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Puck Talk with Popchock: It Just Takes One

By Matt Popchock

As the prophet Bob Errey so boldly declared a split second before James Neal fired a laser beam from the half-wall behind an unsuspecting Dwayne Rolosson for a belated Penguins victory in Game 4, it just takes one.

It just took one quick flick of the wrist and one well-placed puck from a guy who, for the better part of 34 games, couldn't put one in sand if he fell off a camel, to give the Pens a commanding 3-1 series lead, which many thought improbable against a team with world-class--and healthy--talent on its top lines.

It just took one pickle-stab from the stick of Tyler Kennedy to push a loose puck past Dwayne Rolosson in Game 5 Saturday for the first goal of the game.  The Penguins never got that play, because, as Chris Kunitz later pointed out, the Pens just didn't do a good enough job winning 50-50 pucks.

It just took one shot from vastly improved Kennedy to get their historically inadequate power play on the board for the first time in this series last Wednesday.  It just took one big posterior shielding Rolosson, that of Eric Tangradi, to ensure Kennedy's shot snuck through.  It just took that one goal to silence the St. Pete Times Forum during Game 4 and make the home team appear equally subdued.  Hopefully, it'll just take one more O-fer on the power play, which happened again Saturday, to give Dan Bylsma the good sense to dress "Big Dog" again for Game 6.

It just took one penalty kill at the outset of Game 4 for a PK unit that ranked tops in the league in the regular season for the first time in franchise history to get its groove back after once again making it seem they missed Matt Cooke's leadership by example in that phase of the game.

It just took one penalty for the Lightning's power play, which had been dormant in Game 4, to awaken.  Tampa Bay would eventually annihilate the Pens with four on seven tries.  By that same token, it took just one game for me to come around on how much the Penguins would indeed benefit from Cooke, love him or hate him, and his top-notch penalty killing right now.

It just took one clean but devastating hit by Brooks Orpik on Steve Stamkos in Game 1 to knock the young sniper into Jefferson County and off his game, or at least that's what some fans would have you believe.  It just took one big, juicy rebound, not to mention poor back-checking, to give Stamkos and his team new life Saturday.  One of the Penguins needed to put him on his wallet a split second before it became 2-0 Bolts, and no one ever did.

It would have taken just one inch to the right for a slap shot by Orpik in the first period Saturday not to go careening off the goal post to Rolosson's right, and instead find the twine for a possible game-changing strike from an unlikely source.  As it turns out, it only took one brief lapse in focus, something that has become all too common in games at CONSOL Energy Center, for the Lightning to effectively force Game 6 when Game 5 was far from over.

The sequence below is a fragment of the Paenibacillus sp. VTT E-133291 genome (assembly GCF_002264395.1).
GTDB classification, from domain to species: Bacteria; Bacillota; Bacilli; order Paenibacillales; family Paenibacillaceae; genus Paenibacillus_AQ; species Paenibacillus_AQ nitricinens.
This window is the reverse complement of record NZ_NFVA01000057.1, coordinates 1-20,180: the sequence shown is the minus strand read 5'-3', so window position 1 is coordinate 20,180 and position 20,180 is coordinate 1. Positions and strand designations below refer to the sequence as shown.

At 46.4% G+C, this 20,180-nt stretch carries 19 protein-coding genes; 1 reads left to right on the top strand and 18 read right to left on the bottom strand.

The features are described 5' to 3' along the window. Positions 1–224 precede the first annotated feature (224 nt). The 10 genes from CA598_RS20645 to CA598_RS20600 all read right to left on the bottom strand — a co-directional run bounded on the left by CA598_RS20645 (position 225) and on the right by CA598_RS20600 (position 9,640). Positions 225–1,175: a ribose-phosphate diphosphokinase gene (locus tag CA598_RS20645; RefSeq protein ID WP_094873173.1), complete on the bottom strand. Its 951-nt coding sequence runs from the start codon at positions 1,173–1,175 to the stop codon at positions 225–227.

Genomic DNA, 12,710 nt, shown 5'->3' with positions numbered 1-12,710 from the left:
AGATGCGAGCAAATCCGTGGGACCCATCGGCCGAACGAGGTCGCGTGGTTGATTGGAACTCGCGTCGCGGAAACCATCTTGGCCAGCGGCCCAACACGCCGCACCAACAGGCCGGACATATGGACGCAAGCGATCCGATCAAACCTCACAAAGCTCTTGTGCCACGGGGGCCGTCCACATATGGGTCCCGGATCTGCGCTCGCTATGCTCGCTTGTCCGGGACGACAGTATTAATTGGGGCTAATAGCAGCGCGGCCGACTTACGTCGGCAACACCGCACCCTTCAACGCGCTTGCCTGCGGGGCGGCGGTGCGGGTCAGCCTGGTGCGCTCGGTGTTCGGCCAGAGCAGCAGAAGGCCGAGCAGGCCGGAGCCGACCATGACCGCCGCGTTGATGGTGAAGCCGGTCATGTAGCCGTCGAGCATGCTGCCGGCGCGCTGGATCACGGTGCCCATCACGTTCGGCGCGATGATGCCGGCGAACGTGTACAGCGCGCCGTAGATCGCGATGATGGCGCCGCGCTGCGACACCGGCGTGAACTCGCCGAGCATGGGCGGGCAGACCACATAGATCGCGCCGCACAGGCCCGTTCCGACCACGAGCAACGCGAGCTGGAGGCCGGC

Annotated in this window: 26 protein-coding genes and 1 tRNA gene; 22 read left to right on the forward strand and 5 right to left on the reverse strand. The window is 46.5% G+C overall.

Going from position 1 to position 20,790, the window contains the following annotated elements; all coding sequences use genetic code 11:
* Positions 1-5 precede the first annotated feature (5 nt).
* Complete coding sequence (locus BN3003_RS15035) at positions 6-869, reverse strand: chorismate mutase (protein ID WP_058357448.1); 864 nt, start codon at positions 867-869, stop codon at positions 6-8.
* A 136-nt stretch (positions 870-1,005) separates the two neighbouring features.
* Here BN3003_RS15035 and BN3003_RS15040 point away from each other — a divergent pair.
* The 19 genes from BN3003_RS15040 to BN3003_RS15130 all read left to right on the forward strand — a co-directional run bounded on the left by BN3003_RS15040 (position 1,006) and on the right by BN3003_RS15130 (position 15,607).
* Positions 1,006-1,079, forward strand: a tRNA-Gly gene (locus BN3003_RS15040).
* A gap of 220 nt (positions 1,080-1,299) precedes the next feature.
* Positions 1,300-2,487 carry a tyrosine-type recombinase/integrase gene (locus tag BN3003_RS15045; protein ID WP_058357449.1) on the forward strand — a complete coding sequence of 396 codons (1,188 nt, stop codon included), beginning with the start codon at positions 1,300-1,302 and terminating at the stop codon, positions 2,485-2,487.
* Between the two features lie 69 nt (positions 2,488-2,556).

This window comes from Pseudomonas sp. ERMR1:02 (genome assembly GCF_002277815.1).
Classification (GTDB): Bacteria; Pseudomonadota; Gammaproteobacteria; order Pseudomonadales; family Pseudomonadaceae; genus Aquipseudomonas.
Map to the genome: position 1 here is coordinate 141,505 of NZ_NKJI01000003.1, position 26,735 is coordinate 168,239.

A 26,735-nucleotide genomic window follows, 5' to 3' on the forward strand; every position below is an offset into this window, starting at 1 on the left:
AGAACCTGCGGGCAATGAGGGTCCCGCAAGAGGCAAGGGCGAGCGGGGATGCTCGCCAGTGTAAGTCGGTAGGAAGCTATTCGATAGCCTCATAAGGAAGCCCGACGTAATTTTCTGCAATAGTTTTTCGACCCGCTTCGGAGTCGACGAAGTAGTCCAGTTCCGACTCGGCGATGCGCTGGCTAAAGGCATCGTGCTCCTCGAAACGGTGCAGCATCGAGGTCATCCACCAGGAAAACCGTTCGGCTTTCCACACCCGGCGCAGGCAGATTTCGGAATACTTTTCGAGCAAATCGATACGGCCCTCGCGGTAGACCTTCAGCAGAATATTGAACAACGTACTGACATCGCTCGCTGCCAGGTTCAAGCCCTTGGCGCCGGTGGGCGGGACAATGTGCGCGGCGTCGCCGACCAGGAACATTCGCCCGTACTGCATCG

It just took one big save by Marc-Andre Fleury here and there in Games 1, 3, and 4 to give the Penguins an all-important edge between the pipes.  It just took one fraction of one playoff series to prove Fleury is a bona fide Hart Trophy candidate, and clearly is not the same goalie whose cage was rattled by the Montreal Canadiens last spring.  Unfortunately, it just took one (and a half) period to give Saturday's record crowd Vietnam-esque flashbacks to Game 7 against the Habs.

It just took one system--Dan Bylsma's system--and his players' adherence to it to keep the Pens afloat without Sid and/or Geno.  In a series that has basically boiled down to a battle of superstars versus strategy, strategy has clearly prevailed three out of five times.  But it also just took one big game from those superstars to change the complexion of this series as it heads back to St. Pete Times Forum.

It just took one day last summer for Ray Shero to exponentially improve the Penguins' defensive corps by awarding massive contracts to New Jersey staple Paul Martin and under-appreciated Phoenix blue-liner Zbynek Michalek.  Martin and Michalek have earned every penny in this series, helping limit Tampa Bay to four even-strength goals in Games 1 through 4, with only one coming from the tape of Martin St. Louis.  Despite all the directions this series could have taken and still can take, the Penguins deserve to be on the cusp of round two for that reason alone.

It also took just one colossal letdown by those blue-liners to let Game 5 spiral completely out of control when they had no reason not to know the Lightning would play their most desperate game yet.  Regardless of how this series turns out, Bylsma and this team have a lot of explaining to do when it comes to their inability to maintain that focus and execute in home games that carry significance.

Game 6 will likely come down to one big play.  Historically, it just takes one bad game for the Flower to bounce back, and it just takes one change of scenery for the Pens to clinch playoff series under Bylsma.  It might just take one goal--the first goal--to decide whether or not either of those things happen, if Games 1 through 5 are any indication.

That one play could be the difference between spending Wednesday night resting up for the Eastern Conference Semifinals or playing a Game 7 that I'm sure many of us, including the Pittsburgh Penguins, don't want to play for a variety of reasons.

The best thing the Pens and their fans can do going into Monday's game is put it behind them.  It doesn't change the fact that the Penguins still have two more chances to eliminate Tampa Bay.

Hopefully, it'll just take one.

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